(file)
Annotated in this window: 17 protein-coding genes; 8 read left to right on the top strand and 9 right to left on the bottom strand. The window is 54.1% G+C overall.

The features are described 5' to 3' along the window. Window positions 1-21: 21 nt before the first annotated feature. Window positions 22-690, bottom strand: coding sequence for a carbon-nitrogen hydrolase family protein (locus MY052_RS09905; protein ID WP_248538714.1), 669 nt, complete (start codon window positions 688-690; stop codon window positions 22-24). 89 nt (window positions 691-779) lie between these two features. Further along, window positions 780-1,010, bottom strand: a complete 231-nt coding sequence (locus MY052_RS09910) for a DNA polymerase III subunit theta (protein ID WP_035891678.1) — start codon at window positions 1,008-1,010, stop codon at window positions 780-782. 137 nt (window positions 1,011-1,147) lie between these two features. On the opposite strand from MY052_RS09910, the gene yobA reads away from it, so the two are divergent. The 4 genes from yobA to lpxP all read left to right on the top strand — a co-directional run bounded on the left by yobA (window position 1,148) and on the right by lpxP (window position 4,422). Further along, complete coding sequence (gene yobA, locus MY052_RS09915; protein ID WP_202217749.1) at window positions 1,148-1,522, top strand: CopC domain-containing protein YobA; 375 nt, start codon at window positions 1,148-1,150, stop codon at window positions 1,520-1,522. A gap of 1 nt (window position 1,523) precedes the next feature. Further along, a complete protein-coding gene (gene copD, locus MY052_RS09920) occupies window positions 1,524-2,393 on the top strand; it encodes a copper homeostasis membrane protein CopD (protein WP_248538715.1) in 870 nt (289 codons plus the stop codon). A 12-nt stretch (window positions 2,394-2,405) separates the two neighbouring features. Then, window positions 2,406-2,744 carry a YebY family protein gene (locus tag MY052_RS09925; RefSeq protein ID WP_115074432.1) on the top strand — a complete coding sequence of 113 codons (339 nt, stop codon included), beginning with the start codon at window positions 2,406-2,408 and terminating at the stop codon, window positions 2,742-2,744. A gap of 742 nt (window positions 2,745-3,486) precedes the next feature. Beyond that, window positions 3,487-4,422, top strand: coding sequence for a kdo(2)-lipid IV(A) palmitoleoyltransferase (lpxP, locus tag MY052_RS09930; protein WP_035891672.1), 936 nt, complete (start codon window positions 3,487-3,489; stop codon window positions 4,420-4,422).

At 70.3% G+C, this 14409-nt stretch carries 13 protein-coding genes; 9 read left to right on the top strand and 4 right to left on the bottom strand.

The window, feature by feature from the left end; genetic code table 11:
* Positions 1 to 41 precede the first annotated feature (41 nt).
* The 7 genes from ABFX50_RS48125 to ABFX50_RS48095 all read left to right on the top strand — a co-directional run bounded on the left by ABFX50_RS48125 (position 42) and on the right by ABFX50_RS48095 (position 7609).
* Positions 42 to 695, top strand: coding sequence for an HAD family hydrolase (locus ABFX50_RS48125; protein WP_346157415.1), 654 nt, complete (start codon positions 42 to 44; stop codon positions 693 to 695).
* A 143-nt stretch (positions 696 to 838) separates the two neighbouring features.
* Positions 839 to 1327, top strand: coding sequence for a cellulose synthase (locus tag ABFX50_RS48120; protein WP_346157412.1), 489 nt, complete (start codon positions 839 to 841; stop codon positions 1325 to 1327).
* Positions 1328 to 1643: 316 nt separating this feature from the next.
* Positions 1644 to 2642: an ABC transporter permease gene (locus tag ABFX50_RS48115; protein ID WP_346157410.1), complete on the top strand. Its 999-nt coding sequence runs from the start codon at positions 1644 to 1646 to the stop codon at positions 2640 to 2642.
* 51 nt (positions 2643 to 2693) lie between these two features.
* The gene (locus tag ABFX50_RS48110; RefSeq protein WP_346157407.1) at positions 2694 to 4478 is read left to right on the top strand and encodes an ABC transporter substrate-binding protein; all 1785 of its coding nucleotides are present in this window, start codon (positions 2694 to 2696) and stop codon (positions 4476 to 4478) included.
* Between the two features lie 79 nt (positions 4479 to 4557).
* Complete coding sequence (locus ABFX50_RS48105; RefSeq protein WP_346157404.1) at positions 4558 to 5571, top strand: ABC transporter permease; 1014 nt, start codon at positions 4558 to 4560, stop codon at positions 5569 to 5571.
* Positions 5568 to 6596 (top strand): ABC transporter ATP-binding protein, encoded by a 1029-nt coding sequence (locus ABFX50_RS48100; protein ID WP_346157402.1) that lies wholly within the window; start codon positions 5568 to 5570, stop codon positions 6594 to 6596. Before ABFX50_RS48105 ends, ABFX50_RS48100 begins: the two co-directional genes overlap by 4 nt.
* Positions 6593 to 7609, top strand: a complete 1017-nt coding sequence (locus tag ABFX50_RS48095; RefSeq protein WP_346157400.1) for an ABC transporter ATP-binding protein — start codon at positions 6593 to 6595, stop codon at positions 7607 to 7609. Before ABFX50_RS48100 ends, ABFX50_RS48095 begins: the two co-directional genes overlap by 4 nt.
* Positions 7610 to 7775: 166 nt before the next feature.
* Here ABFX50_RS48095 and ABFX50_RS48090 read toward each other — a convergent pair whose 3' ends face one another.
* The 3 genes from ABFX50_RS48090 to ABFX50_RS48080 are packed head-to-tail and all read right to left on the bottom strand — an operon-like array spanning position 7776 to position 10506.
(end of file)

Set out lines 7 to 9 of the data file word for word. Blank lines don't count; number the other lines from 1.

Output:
* Positions 42 to 695, top strand: coding sequence for an HAD family hydrolase (locus ABFX50_RS48125; protein WP_346157415.1), 654 nt, complete (start codon positions 42 to 44; stop codon positions 693 to 695).
* A 143-nt stretch (positions 696 to 838) separates the two neighbouring features.
* Positions 839 to 1327, top strand: coding sequence for a cellulose synthase (locus tag ABFX50_RS48120; protein WP_346157412.1), 489 nt, complete (start codon positions 839 to 841; stop codon positions 1325 to 1327).